Toyota Motor Corp. (7203)’s Lexus, dethroned in 2011 as the best-selling U.S. luxury brand, plans to increase sales there more than 25 percent this year and challenge Bayerische Motoren Werke AG (BMW)’s grip on the top spot.
Sales of Lexus vehicles in the U.S. may reach 250,000, from 198,552 in 2011, Kazuo Ohara, senior managing officer for Lexus, told reporters in Miyazaki, Japan, late yesterday. Gains will come from the new GS sedan that went on sale this month and a revamped ES sedan that arrives by midyear, he said.
“Last year we had some problems with earthquake and Thai floods,” Ohara said. Outselling Germany’s BMW and Daimler AG (DAI)’s Mercedes-Benz in the U.S. is a goal, “if possible,” he said.
Toyota, which also lost its title as the world’s biggest carmaker to General Motors Co. last year, wants a global rebound in 2012 with sales including subsidiaries Hino Motors Ltd. (7205) and Daihatsu Motor Co. rising 21 percent to a record 9.58 million. Restoring volume for Lexus, which led U.S. luxury sales for 11 years, is a priority because its cars and trucks fetch higher prices than Toyota-brand vehicles.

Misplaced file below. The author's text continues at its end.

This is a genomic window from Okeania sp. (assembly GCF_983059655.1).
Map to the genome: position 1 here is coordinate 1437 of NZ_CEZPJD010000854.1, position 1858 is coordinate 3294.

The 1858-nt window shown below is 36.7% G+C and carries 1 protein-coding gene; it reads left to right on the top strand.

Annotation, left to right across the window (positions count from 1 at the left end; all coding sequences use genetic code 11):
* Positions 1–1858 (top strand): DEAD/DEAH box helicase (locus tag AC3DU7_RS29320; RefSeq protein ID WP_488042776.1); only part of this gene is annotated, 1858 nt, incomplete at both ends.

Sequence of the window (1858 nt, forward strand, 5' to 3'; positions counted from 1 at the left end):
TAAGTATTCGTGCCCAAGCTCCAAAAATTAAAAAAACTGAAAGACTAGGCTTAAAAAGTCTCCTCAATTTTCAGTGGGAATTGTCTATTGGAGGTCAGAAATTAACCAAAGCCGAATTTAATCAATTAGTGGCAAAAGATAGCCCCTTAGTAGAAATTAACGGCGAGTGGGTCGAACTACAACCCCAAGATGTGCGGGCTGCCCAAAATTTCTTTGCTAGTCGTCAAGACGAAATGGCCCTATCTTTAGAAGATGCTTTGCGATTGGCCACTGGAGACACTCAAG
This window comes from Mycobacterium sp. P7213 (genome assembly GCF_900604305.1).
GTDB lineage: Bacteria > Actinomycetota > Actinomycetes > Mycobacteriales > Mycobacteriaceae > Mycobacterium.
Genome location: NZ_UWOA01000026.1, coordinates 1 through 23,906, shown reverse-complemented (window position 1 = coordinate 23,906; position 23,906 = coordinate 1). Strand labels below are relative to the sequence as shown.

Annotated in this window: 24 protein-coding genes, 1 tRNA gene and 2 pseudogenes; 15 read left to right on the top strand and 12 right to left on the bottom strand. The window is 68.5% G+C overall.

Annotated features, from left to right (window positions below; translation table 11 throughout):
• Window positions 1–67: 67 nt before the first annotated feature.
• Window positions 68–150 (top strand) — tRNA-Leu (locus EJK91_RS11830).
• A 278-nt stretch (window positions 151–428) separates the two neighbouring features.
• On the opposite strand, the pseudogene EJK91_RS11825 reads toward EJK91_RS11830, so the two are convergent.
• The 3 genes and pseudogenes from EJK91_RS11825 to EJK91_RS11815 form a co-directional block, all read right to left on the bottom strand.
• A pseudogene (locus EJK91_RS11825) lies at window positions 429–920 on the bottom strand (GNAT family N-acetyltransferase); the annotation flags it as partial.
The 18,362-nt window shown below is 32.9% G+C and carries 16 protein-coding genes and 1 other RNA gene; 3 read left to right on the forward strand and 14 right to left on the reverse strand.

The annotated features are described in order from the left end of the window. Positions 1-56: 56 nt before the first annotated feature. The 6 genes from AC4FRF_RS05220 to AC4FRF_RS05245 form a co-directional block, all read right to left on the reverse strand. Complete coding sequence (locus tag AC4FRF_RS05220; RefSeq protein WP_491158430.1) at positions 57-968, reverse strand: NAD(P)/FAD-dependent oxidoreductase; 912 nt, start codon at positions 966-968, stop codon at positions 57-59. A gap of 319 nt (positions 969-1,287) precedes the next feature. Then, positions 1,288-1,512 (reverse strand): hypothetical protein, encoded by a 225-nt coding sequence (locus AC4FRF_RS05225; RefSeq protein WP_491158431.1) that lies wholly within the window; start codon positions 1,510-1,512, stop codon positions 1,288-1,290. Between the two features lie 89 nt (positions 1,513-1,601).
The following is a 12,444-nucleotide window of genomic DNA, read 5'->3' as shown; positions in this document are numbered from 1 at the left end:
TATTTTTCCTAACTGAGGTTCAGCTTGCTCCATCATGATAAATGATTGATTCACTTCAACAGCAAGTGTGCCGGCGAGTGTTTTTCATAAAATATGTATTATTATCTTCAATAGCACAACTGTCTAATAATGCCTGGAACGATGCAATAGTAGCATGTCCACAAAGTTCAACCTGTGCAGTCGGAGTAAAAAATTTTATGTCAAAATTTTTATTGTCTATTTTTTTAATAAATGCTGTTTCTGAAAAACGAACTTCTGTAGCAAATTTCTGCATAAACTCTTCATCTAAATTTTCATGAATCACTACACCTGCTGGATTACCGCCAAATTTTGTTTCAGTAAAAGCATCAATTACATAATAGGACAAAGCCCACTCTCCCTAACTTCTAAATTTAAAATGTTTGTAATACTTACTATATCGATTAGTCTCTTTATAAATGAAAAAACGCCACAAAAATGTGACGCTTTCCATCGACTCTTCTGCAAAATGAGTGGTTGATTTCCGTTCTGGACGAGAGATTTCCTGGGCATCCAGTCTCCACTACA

Japan’s earthquake and tsunami in March 2011 and floods in Thailand late last year caused shortages of parts and materials that temporarily idled the Toyota City, Japan-based company’s plants, leaving dealers short of vehicles.
That allowed BMW to outsell Lexus with 247,907 deliveries, followed by Mercedes with 245,192 sales last year.
‘Not Quite Enough’
Lexus “has a shot, but I still don’t think they’ll be able to reclaim the lead this year,” said Jesse Toprak, a Santa Monica, California-based analyst at auto industry researcher TrueCar.com.
“They will have some momentum because of the new products, and some pent-up demand, but probably not quite enough this year,” Toprak said.
The brand is adding nine new and refreshed cars and light trucks in 2012, including GS and ES, Mark Templin, Lexus’ U.S. chief, said last month. Three “F-sport” models, Lexus cars tuned for high-performance, are also being added, he said.
“When the dust settles I think we will grow more than any other brand we compete with this year,” Templin said in an interview in Detroit last month.
U.S. sales units for both Toyota and Lexus are in Torrance, California.
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